We’re getting a steady influx of vegetables these days, but nothing much to preserve yet. There are a few tomatoes ripening on the kitchen windowsill. Last night I grilled zucchini and green peppers. Cucumbers are trickling in, but not enough to turn into pickles and relish. Usually this waiting period occurs in late June, but here in western Pennsylvania, we’re about three later with everything.
I did manage to pick more than a quart of raspberries this past week and made my very first batch of jam. Two cups of raspberries made two 1/2 pints of jam. I bought six quarts of blueberries from a local farmer this past week and froze four of the quarts. One quart I used to make three 1/2 pints of jam. Raspberries and blueberries generally follow the same recipe so I made the jam all at the same time.
I searched the Internet for recipes with low or no sugar added. My husband and I prefer the tartness of fruit without the added sweeteners. I finally settled on Ball’s recipe using their pectin calculator.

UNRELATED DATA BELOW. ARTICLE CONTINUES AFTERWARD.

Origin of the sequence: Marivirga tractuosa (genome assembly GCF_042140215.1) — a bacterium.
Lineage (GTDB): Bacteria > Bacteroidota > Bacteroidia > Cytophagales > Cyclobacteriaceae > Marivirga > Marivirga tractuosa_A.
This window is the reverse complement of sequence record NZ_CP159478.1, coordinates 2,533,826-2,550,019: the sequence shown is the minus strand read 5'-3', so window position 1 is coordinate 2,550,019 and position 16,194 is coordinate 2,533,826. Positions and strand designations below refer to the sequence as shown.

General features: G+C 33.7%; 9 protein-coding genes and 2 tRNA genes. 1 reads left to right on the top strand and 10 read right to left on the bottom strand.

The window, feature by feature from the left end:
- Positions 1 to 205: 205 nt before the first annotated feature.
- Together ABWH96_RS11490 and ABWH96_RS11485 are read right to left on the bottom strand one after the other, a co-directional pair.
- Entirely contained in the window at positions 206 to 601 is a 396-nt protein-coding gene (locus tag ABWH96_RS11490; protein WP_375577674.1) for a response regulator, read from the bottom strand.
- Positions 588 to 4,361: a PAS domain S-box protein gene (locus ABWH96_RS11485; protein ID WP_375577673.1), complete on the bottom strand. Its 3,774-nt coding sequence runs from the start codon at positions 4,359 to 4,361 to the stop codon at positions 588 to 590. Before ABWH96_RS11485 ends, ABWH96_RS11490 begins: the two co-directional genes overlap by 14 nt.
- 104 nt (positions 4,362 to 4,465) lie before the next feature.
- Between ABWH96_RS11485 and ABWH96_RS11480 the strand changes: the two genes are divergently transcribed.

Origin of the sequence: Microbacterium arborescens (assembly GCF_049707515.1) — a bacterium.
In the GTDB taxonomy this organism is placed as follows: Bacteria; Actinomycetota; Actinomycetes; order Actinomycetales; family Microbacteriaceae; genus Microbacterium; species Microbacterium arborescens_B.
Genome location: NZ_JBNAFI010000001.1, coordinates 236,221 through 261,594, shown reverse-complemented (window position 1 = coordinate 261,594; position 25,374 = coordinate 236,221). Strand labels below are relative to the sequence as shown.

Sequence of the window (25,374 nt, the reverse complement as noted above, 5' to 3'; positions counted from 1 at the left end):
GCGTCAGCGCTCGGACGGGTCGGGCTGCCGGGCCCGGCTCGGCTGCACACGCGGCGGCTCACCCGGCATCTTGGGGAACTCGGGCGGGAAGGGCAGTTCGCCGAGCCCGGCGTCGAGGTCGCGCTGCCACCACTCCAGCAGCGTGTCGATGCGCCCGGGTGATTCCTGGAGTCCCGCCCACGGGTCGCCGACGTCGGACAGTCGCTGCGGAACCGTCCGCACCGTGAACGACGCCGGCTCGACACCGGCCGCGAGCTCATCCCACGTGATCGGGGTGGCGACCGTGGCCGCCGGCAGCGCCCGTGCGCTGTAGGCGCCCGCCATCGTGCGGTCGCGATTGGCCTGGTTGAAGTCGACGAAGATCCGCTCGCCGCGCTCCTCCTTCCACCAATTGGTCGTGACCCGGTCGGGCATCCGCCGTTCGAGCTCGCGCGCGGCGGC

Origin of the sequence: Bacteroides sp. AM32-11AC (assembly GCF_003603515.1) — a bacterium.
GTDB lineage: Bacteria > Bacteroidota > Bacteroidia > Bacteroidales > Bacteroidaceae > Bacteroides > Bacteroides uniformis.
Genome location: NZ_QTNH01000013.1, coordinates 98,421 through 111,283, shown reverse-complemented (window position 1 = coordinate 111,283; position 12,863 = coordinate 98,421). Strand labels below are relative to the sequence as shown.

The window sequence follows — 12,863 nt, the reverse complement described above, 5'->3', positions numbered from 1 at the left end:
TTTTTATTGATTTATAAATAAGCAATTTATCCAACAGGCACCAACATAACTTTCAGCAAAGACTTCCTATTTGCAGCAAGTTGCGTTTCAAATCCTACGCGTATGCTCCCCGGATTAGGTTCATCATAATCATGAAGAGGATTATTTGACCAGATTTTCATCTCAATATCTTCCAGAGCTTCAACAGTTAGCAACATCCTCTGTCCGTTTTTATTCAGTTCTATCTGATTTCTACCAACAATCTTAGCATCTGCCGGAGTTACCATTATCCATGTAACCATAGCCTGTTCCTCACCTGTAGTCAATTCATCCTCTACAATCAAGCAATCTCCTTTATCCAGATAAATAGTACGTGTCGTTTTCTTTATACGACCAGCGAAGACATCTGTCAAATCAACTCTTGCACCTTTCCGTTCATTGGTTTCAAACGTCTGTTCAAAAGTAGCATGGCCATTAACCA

I used Ball’s RealFruit Low or No-Sugar Needed Pectin. Basically for two cups of berries, the recipe calls for 1/3 cup unsweetened fruit juice or water. I used apple juice. 1 1/2 TBSP pectin, and 3 tsp bottled lemon juice. Two cups of berries equals two 1/2 pints.
First I carefully washed and picked through the berries. Then I put them in a shallow, rectangular dish and mashed them with my bean masher. I could have mixed the raspberries and blueberries into one jam, but since this was our first raspberry crop, we wanted those in their own jam.
From there, I put them into a large container and added the other ingredients. I also added 1/4 tsp butter to each pot to alleviate foaming. All the while, the 1/2 pint jars were boiling in the canner, and the lids and bands were simmering in a pot.
I brought each pot of berries to a boil and let them boil hard for one minute. The mixture must be stirred constantly to avoid sticking. Then I removed them from the heat and ladled into hot, sterilized jars. Processing time is ten minutes for altitudes under 1,000 feet. Since we’re at 1,100, I always add five minutes to the processing time when I’m canning.
I had a bit too much of the blueberry mixture, so I put that in a glass container and stuck in the refrigerator, where it will last approximately three weeks. The blueberry jam tastes wonderful and it set up perfectly. I look forward to opening one of the jars of raspberries very soon.
What’s growing in your garden these days?